The development of personal atonomy in young schoolchildren. Comparative study: Romanians / Roma


  • Claudia Salceanu Ovidius University of Constanta, Faculty of Psychology and Educational Sciences
  • Maria-Gabriela Badea Radu Vodă Fetești Secondary School


Personal autonomy, comparative study, Roma and Romanian children


From an early age, the formation of personal autonomy begins. Closely related to the child's physical and mental development, to his personal development, autonomy plays an important role in the success or failure of learning, especially, in life in general. The present paper aims to conduct a comparative study between the level of autonomy of Roma and Romanian students as a general objective, and the study hypotheses aim to compare the personal autonomy of 42 children aged 8 to 9 years, 21 of them Roma and 21 Romanians. On the same sample was made the comparison of the personal autonomy of the Roma and Romanian boys, of the boys towards the girls and the purchase of the personal autonomy from the perspective of the teacher and of the parents. The tool used was the Personal Autonomy Screening in the PEDa Questionnaire (SCAP-P and SCAP-E), the age-appropriate variants of the participants. The scores obtained by the students were processed using the SPSS statistical program. The results of the study showed that, among the group of participants, there are no significant differences between the level of personal autonomy in terms of ethnicity or gender. Parents and teachers’ assessments also showed strong correlations, indicating good knowledge of children by both parents and teachers. This may be due to the introduction in the compulsory education of the preparatory class and the discipline Personal development, which, through the learning activities, empowers the child to make certain decisions and to make his own judgments.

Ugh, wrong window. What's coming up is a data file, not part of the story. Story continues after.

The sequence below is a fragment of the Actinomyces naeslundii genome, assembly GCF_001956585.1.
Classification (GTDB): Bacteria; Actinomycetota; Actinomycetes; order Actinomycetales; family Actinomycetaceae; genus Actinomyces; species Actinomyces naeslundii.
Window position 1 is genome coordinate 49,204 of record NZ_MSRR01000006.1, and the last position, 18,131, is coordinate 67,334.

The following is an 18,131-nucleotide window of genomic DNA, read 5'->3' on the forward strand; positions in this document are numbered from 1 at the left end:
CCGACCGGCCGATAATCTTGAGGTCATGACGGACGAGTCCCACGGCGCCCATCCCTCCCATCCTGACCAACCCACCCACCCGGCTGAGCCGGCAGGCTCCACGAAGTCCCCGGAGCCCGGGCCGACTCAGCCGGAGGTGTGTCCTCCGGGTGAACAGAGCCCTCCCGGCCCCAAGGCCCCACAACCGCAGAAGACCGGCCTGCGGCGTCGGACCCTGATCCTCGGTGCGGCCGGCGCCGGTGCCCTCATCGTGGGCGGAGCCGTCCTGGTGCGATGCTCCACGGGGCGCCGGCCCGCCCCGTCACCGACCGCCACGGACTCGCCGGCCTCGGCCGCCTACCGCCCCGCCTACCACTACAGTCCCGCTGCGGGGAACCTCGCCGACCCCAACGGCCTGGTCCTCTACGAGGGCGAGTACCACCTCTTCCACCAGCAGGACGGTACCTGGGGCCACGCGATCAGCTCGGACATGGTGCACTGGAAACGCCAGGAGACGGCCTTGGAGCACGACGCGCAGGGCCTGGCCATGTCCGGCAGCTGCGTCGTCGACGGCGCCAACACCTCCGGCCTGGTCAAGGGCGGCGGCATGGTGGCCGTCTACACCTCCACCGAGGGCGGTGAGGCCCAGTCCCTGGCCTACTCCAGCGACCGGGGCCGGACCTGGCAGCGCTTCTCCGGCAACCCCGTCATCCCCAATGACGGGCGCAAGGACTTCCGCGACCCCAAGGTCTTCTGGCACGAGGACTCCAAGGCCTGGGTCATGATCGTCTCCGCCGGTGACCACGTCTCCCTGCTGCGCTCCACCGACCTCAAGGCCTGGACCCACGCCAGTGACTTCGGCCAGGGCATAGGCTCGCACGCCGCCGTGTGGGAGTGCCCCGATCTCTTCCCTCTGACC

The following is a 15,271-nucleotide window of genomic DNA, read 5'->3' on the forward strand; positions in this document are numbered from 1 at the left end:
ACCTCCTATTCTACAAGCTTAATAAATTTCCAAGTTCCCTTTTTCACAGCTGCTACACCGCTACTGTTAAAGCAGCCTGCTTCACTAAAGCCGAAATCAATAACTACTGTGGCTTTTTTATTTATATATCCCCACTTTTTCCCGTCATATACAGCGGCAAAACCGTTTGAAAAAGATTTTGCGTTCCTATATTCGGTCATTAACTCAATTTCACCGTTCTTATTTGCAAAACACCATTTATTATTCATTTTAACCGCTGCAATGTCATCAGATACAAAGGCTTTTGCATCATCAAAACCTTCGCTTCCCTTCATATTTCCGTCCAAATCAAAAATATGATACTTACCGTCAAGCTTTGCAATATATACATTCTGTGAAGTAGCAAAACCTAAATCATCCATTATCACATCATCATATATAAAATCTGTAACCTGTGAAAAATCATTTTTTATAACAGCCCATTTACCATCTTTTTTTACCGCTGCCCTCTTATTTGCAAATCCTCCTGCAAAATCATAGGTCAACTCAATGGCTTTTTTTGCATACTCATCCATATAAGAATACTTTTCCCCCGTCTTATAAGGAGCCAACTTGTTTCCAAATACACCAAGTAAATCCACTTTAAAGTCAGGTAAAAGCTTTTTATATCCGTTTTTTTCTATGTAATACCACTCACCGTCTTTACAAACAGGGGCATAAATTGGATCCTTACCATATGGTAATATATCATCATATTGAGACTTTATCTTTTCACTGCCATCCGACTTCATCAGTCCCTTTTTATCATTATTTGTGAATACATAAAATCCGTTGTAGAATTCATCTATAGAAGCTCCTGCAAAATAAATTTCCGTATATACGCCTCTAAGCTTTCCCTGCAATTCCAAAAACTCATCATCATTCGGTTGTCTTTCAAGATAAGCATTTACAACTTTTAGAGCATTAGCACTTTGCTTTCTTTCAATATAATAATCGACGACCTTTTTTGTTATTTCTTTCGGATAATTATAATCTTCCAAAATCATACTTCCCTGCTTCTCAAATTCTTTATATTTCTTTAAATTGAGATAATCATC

How to Cite

Salceanu, C., & Badea, M.-G. (2022). The development of personal atonomy in young schoolchildren. Comparative study: Romanians / Roma . The „Black Sea” Journal of Psychology, 13(2), 90–106. Retrieved from